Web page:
Atlanta's subway soccer fields: the 'crazy' idea breaking down barriers
Like many good stories, this one begins with a crazy idea and a bunch of naysayers. Sanjay Patel arrived in Atlanta and wondered why it was so difficult to find a game of pick-up soccer. As far as he could see, there were no spontaneous games going on in local parks. Anything he did find was super-organized, he had to drive a car to, and – how to put this politely? – white.
As it turned out, Patel wasn’t alone in this experience. Since 1989, a local non-profit called Soccer in the Streets, run by English expat Phil Hill, had bussed kids around Atlanta in rental vans so they could play games. Money and geography meant pay-to-play academies and structured teams were out of reach for many local kids.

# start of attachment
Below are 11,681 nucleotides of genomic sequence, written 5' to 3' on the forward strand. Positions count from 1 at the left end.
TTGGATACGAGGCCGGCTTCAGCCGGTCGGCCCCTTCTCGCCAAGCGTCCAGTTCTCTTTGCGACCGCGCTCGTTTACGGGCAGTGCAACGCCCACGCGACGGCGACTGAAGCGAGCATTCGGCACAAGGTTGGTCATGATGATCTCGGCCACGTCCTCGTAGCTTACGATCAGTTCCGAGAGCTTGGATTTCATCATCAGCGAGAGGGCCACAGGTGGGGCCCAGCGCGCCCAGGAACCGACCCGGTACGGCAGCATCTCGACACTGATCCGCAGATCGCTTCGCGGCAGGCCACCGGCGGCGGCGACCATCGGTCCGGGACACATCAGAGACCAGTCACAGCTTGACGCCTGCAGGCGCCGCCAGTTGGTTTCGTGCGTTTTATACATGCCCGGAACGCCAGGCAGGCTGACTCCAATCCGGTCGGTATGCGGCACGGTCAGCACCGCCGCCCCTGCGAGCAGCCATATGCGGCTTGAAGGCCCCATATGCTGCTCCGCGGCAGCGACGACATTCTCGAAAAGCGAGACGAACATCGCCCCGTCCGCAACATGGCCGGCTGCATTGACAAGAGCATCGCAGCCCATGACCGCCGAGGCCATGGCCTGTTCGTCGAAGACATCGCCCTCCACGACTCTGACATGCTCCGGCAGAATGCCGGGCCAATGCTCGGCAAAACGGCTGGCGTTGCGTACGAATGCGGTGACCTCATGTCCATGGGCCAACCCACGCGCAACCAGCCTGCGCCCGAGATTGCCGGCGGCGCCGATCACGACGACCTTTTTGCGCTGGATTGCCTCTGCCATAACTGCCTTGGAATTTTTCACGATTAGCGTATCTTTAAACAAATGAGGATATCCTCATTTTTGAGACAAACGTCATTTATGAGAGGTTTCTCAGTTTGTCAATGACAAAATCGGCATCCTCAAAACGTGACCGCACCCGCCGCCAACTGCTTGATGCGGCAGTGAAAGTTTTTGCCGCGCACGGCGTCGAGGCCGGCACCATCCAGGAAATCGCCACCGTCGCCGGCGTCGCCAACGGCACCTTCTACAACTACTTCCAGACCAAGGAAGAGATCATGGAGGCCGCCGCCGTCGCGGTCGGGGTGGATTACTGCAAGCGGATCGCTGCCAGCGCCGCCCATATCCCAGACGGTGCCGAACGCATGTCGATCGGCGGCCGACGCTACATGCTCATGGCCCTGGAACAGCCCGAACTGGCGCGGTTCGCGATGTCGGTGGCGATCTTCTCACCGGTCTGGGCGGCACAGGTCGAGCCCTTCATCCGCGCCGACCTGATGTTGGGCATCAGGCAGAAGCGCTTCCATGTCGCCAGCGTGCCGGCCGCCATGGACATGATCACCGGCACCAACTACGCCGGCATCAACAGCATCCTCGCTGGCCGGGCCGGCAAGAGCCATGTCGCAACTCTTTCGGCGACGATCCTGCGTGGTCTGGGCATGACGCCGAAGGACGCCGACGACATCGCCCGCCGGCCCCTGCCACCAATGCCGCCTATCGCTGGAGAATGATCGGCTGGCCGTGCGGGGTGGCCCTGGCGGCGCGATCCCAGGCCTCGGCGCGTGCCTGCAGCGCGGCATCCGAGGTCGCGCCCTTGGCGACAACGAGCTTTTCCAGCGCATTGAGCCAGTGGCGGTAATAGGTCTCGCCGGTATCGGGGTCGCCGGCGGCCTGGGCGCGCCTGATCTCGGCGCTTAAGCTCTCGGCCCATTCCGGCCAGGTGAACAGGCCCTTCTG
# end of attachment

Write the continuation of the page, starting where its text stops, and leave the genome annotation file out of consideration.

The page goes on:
Patel volunteered with Soccer in the Streets and, in his travels across the city, made an intriguing discovery. Atlanta’s train stations were nearly always adjacent to a giant parking lot – part of a 1970s park-and-ride policy that never really took off. The parking lots were barely used for what they were intended.
“I started thinking,” says Patel, “What if we convert some pieces of this land to soccer fields and use the train system as a network for people to get to games?”
Read the complete article at the link above.